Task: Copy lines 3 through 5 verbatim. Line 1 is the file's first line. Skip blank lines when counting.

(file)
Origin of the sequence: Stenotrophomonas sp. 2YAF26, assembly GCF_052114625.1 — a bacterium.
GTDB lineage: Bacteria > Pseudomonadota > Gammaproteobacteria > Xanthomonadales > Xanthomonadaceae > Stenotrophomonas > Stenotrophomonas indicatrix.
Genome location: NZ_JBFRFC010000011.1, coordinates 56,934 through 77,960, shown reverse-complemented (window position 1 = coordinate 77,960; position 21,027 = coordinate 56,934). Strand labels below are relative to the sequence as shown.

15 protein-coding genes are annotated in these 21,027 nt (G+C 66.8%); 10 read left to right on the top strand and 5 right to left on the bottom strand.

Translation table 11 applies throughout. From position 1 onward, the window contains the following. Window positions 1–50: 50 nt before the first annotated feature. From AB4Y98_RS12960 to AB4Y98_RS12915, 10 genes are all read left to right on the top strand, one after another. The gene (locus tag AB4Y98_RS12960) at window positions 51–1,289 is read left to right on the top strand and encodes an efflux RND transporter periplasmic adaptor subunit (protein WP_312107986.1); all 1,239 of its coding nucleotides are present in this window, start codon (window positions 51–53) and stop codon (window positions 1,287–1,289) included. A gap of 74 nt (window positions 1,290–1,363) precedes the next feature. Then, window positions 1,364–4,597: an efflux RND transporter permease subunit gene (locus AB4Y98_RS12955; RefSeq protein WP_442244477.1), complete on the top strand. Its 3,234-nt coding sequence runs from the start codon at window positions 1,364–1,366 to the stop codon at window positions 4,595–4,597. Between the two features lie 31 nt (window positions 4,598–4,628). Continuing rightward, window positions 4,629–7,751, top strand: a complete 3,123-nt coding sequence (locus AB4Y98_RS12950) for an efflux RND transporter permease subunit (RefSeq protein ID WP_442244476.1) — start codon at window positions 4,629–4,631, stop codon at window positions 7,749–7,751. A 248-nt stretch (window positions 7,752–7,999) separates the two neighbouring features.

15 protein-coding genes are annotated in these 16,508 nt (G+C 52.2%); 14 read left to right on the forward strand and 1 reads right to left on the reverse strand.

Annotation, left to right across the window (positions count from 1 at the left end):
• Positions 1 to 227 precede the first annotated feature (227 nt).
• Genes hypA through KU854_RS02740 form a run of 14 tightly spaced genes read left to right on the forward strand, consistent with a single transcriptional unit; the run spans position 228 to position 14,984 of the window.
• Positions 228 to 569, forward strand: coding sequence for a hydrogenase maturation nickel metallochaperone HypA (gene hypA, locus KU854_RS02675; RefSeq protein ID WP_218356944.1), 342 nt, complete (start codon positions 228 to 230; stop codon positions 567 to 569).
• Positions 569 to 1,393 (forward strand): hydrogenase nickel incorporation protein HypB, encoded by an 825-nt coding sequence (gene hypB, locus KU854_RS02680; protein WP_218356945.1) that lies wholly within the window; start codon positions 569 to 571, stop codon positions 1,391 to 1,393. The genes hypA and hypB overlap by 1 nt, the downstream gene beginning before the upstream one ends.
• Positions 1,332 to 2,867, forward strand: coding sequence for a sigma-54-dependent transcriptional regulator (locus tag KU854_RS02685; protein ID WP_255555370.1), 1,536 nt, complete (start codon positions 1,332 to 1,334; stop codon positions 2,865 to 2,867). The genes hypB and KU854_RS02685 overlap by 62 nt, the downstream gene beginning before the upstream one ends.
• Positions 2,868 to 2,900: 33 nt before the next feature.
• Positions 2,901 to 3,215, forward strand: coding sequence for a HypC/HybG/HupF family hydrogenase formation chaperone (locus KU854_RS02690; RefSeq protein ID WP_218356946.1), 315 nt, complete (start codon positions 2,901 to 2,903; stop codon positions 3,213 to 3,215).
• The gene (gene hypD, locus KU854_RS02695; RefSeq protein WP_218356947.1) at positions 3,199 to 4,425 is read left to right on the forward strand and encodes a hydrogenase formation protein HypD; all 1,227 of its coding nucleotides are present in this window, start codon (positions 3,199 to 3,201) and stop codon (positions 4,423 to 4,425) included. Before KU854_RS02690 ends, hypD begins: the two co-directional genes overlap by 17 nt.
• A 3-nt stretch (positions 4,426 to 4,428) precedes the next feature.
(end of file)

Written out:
Genome location: NZ_JBFRFC010000011.1, coordinates 56,934 through 77,960, shown reverse-complemented (window position 1 = coordinate 77,960; position 21,027 = coordinate 56,934). Strand labels below are relative to the sequence as shown.

15 protein-coding genes are annotated in these 21,027 nt (G+C 66.8%); 10 read left to right on the top strand and 5 right to left on the bottom strand.

Translation table 11 applies throughout. From position 1 onward, the window contains the following. Window positions 1–50: 50 nt before the first annotated feature. From AB4Y98_RS12960 to AB4Y98_RS12915, 10 genes are all read left to right on the top strand, one after another. The gene (locus tag AB4Y98_RS12960) at window positions 51–1,289 is read left to right on the top strand and encodes an efflux RND transporter periplasmic adaptor subunit (protein WP_312107986.1); all 1,239 of its coding nucleotides are present in this window, start codon (window positions 51–53) and stop codon (window positions 1,287–1,289) included. A gap of 74 nt (window positions 1,290–1,363) precedes the next feature. Then, window positions 1,364–4,597: an efflux RND transporter permease subunit gene (locus AB4Y98_RS12955; RefSeq protein WP_442244477.1), complete on the top strand. Its 3,234-nt coding sequence runs from the start codon at window positions 1,364–1,366 to the stop codon at window positions 4,595–4,597. Between the two features lie 31 nt (window positions 4,598–4,628). Continuing rightward, window positions 4,629–7,751, top strand: a complete 3,123-nt coding sequence (locus AB4Y98_RS12950) for an efflux RND transporter permease subunit (RefSeq protein ID WP_442244476.1) — start codon at window positions 4,629–4,631, stop codon at window positions 7,749–7,751. A 248-nt stretch (window positions 7,752–7,999) separates the two neighbouring features.